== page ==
Tamara De Lempicka (1898-1980), La chemise rose II. Photo Christie's Image Ltd 2014

signed 'LEMPICKA' (lower right), oil on panel, 16¼ x 13 in. (41.3 x 33 cm.). Painted in 1928. Estimate £2,500,000 – £3,500,000 ($4,140,000 - $5,796,000)

Provenance: Pierre de Montaut, Paris, by whom acquired directly from the artist in 1975.
Acquired in 1987, and thence by descent to the present owner

Literature: T. de Lempicka, Annotated Photo Albums, Houston, 1923, no. 63.
Die Dame, Berlin, April 1929 (illustrated).
L. Chiarelli, 'Tamara de Lempiska', in La Donna, April 1930 (illustrated p. 36).
M. Vaux, Fonds Lempicka, Paris, 1972.
K. de Lempicka-Foxhall & C.L. Phillips, Passion by Design, the Arts and Times of Tamara de Lempicka, New York, 1987, p. 110 (illustrated).
E. Thormann, Tamara de Lempicka, Kunstkritik und Künstlerinnen in Paris, Berlin, 1993, no. 58 (illustrated p. 189).
A. Blondel, Tamara de Lempicka, Catalogue raisonné, 1921-1979, Lausanne, 1999, no. B.105, p. 183 (illustrated).

Exhibited: Tokyo, Seibu Gallery, Tamara de Lempicka, 1981.

Notes: Painted in 1928, La chemise rose II dates from the apogee of Tamara de Lempicka’s career. Portraying a female model framed by the intimate drapes of a bed, the picture returns to a composition the artist had first explored in 1927. If La chemise rose I depicted a more overtly sensuous and aggressive model, La chemise rose II revisited the theme in more submissive terms. Directing her imploring, large green eyes to someone hovering above her, a woman seems to retreat with a combination of awe and candid seduction. In this regard, La chemise rose II offers a rare emotional counterpart to Lempicka’s earlier work, illustrating the artist’s talent for imbuing the seemingly impenetrable, monumental figures of her work with psychological depth.

The long straight nose and large green eyes of the model in La chemise rose II may identify her as Ira Perrot, one of Lempicka’s closest friends and favourite models in the 1920s. Ira’s portrait ranks indeed among the earliest paintings Lempicka ever executed (A. Blondel, Tamara de Lempicka, Catalogue raisonné 1921-1979, Lausanne, 1999, no. B.7) and when in 1922 the artist launched herself on the Parisian art scene, participating in the Salon d’Automne, she exhibited that very portrait. Throughout the 1920s, Ira played a central role in Lempicka’s paintings, adopting various roles and poses: besides an official portrait (Portrait d’Ira P., Blondel B.143), Ira seems to have modelled for Sa tristesse (1923, Blondel B.30), Femme à la robe noire (1923, Blondel B.31) and La Musicienne (1929, Blondel B.117). Intimate and sensual, La chemise rose II appears to be a more personal depiction of the artist’s close friend, an insight into their private world.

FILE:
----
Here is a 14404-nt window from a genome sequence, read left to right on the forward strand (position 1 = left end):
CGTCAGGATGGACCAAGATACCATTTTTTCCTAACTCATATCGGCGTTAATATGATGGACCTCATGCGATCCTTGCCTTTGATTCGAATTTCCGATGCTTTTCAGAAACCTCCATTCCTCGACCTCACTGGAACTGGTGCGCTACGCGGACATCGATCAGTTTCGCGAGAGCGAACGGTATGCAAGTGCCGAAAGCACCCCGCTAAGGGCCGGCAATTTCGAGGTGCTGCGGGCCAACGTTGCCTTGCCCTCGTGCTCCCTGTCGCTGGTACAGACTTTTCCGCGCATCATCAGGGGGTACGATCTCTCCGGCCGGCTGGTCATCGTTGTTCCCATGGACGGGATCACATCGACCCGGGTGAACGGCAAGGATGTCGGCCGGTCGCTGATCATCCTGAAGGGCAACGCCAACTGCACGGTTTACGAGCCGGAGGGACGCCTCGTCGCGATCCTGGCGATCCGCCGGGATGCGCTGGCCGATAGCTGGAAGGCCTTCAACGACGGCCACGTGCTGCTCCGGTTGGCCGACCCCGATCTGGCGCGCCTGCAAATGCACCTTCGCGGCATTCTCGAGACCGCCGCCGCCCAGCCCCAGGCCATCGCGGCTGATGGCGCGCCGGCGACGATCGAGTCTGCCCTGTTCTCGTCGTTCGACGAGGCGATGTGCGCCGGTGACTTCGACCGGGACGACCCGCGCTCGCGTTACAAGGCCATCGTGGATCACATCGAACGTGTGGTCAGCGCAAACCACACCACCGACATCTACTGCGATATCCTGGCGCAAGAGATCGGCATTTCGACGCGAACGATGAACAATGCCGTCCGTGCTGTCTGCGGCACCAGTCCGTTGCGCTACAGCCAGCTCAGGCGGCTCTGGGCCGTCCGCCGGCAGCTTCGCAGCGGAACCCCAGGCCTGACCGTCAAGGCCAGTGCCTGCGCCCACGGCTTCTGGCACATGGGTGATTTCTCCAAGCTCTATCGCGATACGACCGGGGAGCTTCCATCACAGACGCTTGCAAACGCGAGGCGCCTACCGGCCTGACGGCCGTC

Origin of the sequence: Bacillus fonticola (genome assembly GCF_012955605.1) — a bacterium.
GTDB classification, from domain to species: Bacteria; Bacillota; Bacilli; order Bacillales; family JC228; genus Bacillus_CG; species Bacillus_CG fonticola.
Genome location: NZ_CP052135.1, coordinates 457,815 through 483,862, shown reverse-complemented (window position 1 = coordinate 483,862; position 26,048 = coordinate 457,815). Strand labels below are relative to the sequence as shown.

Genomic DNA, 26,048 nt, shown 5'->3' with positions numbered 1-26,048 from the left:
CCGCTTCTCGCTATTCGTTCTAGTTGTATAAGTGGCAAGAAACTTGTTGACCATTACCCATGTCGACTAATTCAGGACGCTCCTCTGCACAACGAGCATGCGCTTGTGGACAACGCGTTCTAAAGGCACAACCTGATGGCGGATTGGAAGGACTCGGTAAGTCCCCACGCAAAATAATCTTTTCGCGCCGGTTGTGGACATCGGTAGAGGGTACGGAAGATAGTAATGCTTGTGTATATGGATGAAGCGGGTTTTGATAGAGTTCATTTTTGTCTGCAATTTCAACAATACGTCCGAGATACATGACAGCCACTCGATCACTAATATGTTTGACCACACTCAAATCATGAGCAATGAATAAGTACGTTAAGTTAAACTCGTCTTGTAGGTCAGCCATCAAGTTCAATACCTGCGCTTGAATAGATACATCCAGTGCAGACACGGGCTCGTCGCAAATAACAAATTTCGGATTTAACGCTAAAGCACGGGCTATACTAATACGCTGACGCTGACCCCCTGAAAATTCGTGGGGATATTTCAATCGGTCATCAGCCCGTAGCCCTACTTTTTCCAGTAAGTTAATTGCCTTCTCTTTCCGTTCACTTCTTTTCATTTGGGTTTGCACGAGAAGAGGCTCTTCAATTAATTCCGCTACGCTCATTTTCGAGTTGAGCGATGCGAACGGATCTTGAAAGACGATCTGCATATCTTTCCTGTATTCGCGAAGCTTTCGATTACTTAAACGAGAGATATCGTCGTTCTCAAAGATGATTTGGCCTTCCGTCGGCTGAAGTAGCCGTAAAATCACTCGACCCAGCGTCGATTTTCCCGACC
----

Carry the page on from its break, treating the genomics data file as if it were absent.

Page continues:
Although during the 1920s Ira had been a constant presence in the life of Lempicka, the two friends lost contact in the late 1930s. The artist’s biographer Laura Claridge documented the depth and importance of their relationship nevertheless, hinting at the idea that Ira might at some point have been Lempicka’s lover. Alexander Chodkieweitz, an acquaintance of the artist during the early 1920s, recalled how ‘Tamara spoke almost worshipfully of Perrot's lithe figure and beautiful full breasts’ (L. Claridge, Tamara de Lempicka: A Life of Deco and Decadence, New York, 1999, p. 121). According to Claridge, moreover, the artist’s daughter Kizette ‘has at times acknowledged that the two women were lovers, though she has sometimes insisted “they were best friends, nothing more”’. Claridge continues: ‘But no friend or family member, including Kizette, appears as often in Tamara's paintings as Ira does. After Tadeusz [Lempicka's first husband], Ira Perrot was possibly the major romantic attachment of Tamara's life. The depression that Tamara battled episodically over the next years, and which nearly bankrupted her emotionally by 1935, was surely aggravated by the loss of Ira during the same period that Tadeusz departed’ (ibid., p. 174).

In 1928 – the same year in which Lempicka painted La chemise rose II – the artist took the decision to divorce her husband Tadeusz, even though his portrait, on which she was working, was not yet finished. Her career, however, was at its peak: the year before, Lempicka had met Docteur Boucard and in no time she was commissioned to paint a series of portraits depicting his entire family. Soon afterwards, Lempicka would move into a fashionable flat in rue Méchain, designed by the architect Robert Mallet-Stevens. There, in a space fashionably and attentively decorated by her sister, Adrienne Gorska, Lempicka would organise her own exhibitions, attracting Paris’s socialites and cultivating a persona of flamboyant glamour and eccentric charm. La chemise rose II, with its stylised vision of its subject, appears to prefigure the glamour and aesthetic of that period.

Christie's. IMPRESSIONIST/MODERN EVENING SALE. 4 February 2014. London, King Street - www.christies.com